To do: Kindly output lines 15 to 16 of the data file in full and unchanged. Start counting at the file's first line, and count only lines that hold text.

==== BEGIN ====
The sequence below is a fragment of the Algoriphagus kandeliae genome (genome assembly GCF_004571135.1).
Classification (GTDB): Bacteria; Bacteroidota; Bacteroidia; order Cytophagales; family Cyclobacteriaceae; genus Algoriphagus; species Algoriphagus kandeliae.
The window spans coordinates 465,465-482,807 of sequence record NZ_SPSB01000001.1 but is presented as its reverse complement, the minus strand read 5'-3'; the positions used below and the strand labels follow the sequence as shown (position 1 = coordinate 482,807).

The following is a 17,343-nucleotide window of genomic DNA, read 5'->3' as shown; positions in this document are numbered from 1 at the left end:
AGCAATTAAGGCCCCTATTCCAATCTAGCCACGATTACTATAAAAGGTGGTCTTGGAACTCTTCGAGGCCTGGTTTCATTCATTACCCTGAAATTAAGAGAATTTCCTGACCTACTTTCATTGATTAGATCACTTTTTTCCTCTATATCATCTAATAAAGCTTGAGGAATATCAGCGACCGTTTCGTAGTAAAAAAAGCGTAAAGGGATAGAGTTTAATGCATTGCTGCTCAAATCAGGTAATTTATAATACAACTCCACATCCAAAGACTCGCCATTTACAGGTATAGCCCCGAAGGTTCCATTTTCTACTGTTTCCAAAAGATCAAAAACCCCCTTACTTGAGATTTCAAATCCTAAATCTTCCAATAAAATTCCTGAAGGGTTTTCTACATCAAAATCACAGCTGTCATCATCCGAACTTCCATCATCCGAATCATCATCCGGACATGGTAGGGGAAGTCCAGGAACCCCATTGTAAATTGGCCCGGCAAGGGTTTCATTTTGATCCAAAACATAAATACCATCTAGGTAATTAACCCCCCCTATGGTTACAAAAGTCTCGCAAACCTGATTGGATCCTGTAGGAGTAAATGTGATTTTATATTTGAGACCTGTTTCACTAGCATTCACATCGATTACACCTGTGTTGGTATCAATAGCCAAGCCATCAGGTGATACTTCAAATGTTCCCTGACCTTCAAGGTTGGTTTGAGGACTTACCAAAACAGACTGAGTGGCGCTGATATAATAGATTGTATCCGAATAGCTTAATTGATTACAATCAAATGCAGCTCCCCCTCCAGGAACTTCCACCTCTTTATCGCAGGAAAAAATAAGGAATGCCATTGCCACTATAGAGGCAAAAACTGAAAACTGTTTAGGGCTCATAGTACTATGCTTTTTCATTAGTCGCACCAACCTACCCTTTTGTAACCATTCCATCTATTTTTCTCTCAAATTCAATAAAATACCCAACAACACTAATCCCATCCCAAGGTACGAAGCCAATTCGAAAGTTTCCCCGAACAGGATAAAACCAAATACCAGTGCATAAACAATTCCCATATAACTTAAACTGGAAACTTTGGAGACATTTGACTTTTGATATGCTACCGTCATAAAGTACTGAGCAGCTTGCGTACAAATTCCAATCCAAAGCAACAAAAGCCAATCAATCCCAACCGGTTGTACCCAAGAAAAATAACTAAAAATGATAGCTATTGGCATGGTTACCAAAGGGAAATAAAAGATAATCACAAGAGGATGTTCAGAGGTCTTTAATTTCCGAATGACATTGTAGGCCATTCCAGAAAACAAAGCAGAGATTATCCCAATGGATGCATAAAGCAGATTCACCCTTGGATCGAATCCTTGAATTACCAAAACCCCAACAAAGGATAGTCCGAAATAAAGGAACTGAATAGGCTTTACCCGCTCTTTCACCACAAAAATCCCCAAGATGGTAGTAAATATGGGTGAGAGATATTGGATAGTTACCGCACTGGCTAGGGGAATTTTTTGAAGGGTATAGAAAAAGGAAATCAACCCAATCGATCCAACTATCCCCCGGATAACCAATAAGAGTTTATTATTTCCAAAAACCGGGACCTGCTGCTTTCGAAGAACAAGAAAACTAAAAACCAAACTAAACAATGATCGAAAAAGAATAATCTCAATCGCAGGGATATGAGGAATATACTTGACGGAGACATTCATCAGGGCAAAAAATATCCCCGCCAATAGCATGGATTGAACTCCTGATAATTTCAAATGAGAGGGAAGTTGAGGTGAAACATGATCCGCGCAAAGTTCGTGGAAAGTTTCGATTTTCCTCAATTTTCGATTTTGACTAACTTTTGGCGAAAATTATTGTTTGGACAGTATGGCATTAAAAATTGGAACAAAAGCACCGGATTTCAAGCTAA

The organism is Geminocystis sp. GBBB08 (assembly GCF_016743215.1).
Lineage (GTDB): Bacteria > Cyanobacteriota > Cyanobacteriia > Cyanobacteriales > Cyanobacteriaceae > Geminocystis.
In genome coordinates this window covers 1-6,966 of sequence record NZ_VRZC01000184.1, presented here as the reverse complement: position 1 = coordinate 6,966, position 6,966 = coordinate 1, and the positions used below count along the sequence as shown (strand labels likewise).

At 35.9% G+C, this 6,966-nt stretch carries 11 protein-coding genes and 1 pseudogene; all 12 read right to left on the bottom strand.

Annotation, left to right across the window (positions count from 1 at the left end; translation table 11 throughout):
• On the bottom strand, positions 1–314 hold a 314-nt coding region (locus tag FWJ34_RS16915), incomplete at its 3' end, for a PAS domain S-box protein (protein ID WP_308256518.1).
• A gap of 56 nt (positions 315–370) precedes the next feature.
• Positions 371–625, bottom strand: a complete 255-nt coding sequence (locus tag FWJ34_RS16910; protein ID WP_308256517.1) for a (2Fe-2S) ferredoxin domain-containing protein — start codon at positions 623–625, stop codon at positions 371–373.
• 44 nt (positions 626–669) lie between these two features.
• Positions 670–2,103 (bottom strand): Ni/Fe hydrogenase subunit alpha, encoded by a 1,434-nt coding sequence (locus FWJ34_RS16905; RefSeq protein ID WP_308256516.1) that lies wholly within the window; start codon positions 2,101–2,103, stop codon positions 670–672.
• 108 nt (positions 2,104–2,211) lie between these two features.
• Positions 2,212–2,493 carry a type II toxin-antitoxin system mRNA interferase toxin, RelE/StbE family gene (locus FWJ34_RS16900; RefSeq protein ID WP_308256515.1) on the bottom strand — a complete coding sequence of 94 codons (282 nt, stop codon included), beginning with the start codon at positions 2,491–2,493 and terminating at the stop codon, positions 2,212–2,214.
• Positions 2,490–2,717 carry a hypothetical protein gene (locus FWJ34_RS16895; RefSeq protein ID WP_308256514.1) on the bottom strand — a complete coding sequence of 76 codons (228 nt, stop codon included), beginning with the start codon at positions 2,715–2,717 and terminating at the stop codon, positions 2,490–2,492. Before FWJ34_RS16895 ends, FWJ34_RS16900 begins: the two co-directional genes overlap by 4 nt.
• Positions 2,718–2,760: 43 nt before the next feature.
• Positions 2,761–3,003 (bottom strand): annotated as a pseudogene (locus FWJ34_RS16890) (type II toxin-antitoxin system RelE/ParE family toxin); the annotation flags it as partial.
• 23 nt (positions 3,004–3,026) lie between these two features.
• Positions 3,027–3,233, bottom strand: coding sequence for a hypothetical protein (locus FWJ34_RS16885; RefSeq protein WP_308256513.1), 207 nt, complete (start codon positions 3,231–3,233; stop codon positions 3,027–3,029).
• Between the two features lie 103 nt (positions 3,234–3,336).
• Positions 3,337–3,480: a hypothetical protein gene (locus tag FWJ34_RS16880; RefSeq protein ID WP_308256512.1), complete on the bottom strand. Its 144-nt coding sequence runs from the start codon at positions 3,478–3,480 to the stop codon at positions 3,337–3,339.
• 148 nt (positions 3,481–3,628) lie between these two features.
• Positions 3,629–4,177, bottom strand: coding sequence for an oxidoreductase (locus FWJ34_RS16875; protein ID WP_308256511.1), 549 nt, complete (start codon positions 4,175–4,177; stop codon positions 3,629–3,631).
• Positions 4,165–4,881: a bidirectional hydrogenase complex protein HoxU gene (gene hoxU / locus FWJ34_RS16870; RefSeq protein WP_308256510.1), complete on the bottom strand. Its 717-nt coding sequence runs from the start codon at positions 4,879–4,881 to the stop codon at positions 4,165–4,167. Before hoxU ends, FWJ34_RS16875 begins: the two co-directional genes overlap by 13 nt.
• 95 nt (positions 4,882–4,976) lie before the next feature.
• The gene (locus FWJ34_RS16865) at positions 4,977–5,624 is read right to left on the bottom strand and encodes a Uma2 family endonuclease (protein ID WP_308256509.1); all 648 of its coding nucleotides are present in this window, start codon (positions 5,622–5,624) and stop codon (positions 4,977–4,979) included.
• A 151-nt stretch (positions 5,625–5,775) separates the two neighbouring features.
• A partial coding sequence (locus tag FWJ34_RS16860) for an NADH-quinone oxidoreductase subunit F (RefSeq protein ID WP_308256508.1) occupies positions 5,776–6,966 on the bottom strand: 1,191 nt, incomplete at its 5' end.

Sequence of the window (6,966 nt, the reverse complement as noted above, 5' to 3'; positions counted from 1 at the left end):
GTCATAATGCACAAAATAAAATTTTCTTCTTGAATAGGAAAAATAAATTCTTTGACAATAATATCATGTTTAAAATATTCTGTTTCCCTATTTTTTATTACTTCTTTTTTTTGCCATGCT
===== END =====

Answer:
• Positions 670–2,103 (bottom strand): Ni/Fe hydrogenase subunit alpha, encoded by a 1,434-nt coding sequence (locus FWJ34_RS16905; RefSeq protein ID WP_308256516.1) that lies wholly within the window; start codon positions 2,101–2,103, stop codon positions 670–672.
• 108 nt (positions 2,104–2,211) lie between these two features.